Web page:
3. Simon commented:

    When you say to put the roasting tin into the oven would it be best to have the lid on the tin or leave it uncovered?

  4. kim charlton commented:

    I had crackling at a restaurant that was very flat and thin and cut into a perfect small square it was very crunchy and served with twice cooked pork belly. I would like to kndow how they did that crackling. I cant forget it ever its was awesome. If anyone knows how its tell please tell me????

  5. Dan commented:

    @kim

    I think they remove the skin from the pork, lay it out flat on a baking tray and cook it (along with salt/oil/drying etc)

    I saw Jamie Oliver do that so I assume that may be a chef’s “trick”

  6. Aimee commented:

    I’m just learning how to cook so any tips are great… I love pork, especially the crackling…

    I heard that pouring boiling hot water over the rind, then paper-toweling the moisture off, is a good way to get nice crackling. It causes the skin to tighten and makes scoring and salting easier.

    Anyway, Happy Crackling!!!

    :)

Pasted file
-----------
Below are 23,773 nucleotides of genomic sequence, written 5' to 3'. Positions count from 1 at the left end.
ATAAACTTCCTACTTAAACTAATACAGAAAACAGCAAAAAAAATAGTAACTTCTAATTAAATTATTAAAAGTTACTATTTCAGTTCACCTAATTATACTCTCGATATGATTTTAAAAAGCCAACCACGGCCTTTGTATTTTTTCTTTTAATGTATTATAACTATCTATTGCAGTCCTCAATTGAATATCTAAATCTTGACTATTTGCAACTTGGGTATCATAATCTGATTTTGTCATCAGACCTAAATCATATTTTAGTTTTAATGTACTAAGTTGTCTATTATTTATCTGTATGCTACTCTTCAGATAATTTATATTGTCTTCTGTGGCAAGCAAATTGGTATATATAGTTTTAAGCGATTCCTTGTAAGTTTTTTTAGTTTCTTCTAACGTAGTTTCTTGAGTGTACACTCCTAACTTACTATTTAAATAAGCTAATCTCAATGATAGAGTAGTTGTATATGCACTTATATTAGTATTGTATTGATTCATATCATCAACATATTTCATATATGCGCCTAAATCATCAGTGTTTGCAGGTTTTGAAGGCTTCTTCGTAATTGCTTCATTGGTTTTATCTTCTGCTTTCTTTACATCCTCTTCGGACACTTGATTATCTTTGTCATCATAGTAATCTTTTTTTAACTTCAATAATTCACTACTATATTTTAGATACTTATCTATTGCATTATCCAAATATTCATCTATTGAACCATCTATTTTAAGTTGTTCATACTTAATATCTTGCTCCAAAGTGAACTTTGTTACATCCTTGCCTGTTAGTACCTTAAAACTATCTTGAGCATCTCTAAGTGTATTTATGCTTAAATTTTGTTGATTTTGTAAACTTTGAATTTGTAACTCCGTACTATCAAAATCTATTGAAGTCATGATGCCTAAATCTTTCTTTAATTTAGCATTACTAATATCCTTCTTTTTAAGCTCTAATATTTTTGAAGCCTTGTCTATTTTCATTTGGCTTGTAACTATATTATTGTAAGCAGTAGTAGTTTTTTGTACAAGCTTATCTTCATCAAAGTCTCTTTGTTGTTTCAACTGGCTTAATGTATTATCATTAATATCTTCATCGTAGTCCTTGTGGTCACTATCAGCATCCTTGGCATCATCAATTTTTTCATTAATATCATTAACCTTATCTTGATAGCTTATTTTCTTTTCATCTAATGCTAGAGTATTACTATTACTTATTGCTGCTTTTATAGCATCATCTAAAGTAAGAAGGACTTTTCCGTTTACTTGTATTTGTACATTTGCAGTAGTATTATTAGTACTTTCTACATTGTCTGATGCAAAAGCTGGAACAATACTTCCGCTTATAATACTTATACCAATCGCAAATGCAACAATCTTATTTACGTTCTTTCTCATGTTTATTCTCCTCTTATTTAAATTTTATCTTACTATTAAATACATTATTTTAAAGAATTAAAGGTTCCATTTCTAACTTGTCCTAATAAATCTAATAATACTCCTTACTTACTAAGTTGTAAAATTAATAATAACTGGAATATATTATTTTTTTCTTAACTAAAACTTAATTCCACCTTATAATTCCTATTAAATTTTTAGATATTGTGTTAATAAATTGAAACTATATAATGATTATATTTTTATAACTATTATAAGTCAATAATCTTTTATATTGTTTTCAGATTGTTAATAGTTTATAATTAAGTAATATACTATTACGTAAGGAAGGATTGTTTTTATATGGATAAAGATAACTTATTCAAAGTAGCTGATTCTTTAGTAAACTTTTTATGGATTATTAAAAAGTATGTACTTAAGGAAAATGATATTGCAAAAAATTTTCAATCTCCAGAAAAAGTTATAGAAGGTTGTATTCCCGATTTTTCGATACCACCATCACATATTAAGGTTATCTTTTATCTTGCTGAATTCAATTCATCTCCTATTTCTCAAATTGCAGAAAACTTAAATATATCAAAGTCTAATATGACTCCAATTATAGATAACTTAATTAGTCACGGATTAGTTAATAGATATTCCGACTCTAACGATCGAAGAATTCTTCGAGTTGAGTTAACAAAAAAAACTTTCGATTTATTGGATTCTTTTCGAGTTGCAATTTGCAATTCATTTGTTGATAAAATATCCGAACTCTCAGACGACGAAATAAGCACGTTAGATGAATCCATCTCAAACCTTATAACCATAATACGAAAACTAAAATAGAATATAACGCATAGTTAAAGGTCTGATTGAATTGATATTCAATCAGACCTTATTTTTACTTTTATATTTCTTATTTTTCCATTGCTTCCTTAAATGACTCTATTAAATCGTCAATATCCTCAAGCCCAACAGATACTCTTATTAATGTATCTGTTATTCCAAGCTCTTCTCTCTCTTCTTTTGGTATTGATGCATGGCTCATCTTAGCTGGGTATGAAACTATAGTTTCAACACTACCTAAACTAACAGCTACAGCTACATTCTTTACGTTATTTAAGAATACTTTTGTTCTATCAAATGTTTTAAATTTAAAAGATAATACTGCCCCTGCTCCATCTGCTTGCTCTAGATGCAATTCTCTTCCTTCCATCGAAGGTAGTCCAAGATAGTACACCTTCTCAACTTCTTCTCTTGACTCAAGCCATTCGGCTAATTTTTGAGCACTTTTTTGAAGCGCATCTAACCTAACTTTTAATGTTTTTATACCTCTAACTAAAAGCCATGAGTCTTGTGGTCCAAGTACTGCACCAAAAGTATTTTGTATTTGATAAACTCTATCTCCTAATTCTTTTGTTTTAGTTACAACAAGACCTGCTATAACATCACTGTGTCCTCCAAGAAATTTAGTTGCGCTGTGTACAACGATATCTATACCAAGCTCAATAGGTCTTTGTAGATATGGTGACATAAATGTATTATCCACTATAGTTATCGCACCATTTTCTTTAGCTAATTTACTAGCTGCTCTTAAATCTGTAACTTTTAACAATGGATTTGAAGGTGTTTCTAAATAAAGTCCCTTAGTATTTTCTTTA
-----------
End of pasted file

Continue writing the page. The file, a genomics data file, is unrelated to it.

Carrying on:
7. Chef Mark commented:

    Try removing the rind from the pork before cooking it.
    Score the pork rind ( cut into the rind lighty, but not all the way through)
    IN a bowl, mix 2 parts salt to 1 part sugar. Add roasted spices ( fennel seeds, coriander seeds, chilli, cumin seeds, star anise , cinnamon, cloves, peppercorns) and rub spices and sugar/salt mix together to release oils into salt mix.

    Rub this curing mix into your scored pork rind and let it stand for 2 hours or so.

    Wash excess salt mix off, pat dry, and place on grease proof paper, in an oven tray. Placve another piece of grease proof paper on top, then another heavy oven tray on top, to ensure the crackling stays flat whilst cooking.

    180’c oven for about 25-30 minutes until golden brown and crispy.

  8. Michael commented:

    Thanks for the input Mark. Much appreciated. I’ll give it a go next time I’m doing a roast.

  9. Salvatore del Popolo commented:

    Remove the skin at the end if cooking and place it on a small rack over a tray snd pop it back into the oven for 10 mins. Unbelievable!

  10. oooh commented:

    suggest we should breed pork with crispy skin that would make us easy.

  11. Ron commented: